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FL Supreme Court Lets 6-Week Ban Stand But Upholds Ballot Initiative on Abortion

The ballot initiative requires a 60 percent threshold to protect abortion rights up to fetal viability.

Abortion rights activists rally in Miami, Florida, on June 24, 2022.

The Florida Supreme Court released two opinions on Monday that will affect abortion access in the state, including one in which a ballot initiative on reproductive rights will move forward for voters to decide on this fall.

Between then and now, however, abortion access will be severely limited within the state.

In a 6-1 decision, the state’s highest court overturned decades of previously established precedent regarding abortion rights in the state. For years, a privacy protection clause in the Florida constitution had been interpreted as protecting a right to abortion. After a six-week ban on abortion passed the state legislature and was signed into law by Republican Gov. Ron DeSantis, abortion rights groups challenged it on the basis that it violated those previously held precedents.

The State Supreme Court disagreed in its ruling, stating that there was “no clear right to abortion embodied within the Privacy Clause” of the constitution — contradicting years of stare decisis decisions that have ruled otherwise. The six-week ban will be implemented starting in May.

Abortion rights proponents blasted the ruling as woefully flawed.

“The new law, the six-week ban, in some few weeks, that is going to be a potential life and death matter for a lot of women,” said Cecile Scoon, co-president of the League of Women Voters of Florida.

“This is absolutely catastrophic for Florida and for the entire Southeast. In 30 days, Florida will implement a near-total abortion ban,” said Hayley McMahon, a public health scientist who studies abortion at Emory RISE.

In a separate ruling, however, the State Supreme Court gave abortion rights proponents some hope that the six-week ban could be overturned through a ballot initiative. In a 4-3 decision, the court said that a challenge from the state attorney general’s office against the ballot initiative wasn’t strong enough to prevent it from moving forward. The initiative will appear on the November ballot, the court ruled.

State Attorney General Ashley Moody had alleged that the wording of the proposed constitutional amendment was too confusing for voters, as it would allow abortion access in the state up to fetal “viability” — a time frame generally viewed to be around 22-25 weeks of pregnancy. But Floridians already lived under such precedent, as viability protections have been in place across the entire country for nearly half a century under standards established in the federal Supreme Court case Roe v. Wade, which was upended by a far right conservative iteration of that Court in 2022.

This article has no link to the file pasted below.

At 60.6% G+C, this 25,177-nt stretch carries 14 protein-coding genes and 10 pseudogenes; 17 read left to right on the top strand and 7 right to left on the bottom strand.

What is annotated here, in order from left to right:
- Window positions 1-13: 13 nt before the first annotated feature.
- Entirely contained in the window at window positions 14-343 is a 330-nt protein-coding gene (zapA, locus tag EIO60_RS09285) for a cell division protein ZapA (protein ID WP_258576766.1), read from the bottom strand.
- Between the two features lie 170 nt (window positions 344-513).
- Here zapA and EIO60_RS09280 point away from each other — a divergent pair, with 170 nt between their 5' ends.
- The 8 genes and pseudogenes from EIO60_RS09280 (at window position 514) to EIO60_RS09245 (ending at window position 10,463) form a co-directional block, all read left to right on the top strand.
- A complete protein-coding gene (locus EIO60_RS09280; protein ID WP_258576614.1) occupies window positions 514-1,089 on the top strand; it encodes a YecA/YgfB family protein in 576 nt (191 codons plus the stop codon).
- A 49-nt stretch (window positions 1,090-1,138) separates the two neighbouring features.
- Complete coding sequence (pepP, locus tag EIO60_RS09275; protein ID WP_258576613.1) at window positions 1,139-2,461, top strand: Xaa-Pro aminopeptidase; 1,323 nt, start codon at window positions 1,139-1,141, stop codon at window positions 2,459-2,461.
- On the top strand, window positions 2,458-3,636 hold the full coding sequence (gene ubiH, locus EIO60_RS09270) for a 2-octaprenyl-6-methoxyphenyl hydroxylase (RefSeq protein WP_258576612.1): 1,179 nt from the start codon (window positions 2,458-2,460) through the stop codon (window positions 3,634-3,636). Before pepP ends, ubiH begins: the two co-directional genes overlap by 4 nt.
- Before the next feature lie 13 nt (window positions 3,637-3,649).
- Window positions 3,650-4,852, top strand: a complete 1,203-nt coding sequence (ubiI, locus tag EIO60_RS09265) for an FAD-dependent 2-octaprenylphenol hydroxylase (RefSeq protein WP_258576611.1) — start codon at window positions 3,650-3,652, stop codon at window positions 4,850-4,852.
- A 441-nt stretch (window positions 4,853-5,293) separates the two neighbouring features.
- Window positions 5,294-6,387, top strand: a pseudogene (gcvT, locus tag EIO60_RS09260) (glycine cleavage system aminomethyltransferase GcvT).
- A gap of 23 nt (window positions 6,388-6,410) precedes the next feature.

The Florida Supreme Court’s ruling on that matter was celebrated by abortion rights activists.

“We are thrilled that Florida voters will have the chance to make their voices heard on this pressing issue in November,” Center for Reproductive Rights president and CEO Nancy Northup said in a statement.

Polling shows that most Floridians are supportive of abortion rights that extend far beyond the six-week ban that will soon become law in the state, and even beyond the 15-week ban that is currently being enforced. But to become an amendment, the ballot initiative will have to pass with support from a supermajority of voters, requiring a 60 percent threshold to become part of the state’s highest governing document.

The vote is likely to be a very close one — in a University of North Florida poll from November, 62 percent of voters said that they would vote “yes” on the measure, indicating a high likelihood that it can pass. However, the margin of error for that poll was around 4.37 points, meaning that it’s possible fewer than 60 percent of voters in the state would actually back the measure. Conversely, it could also mean that greater than 66 percent of the people support it, too.

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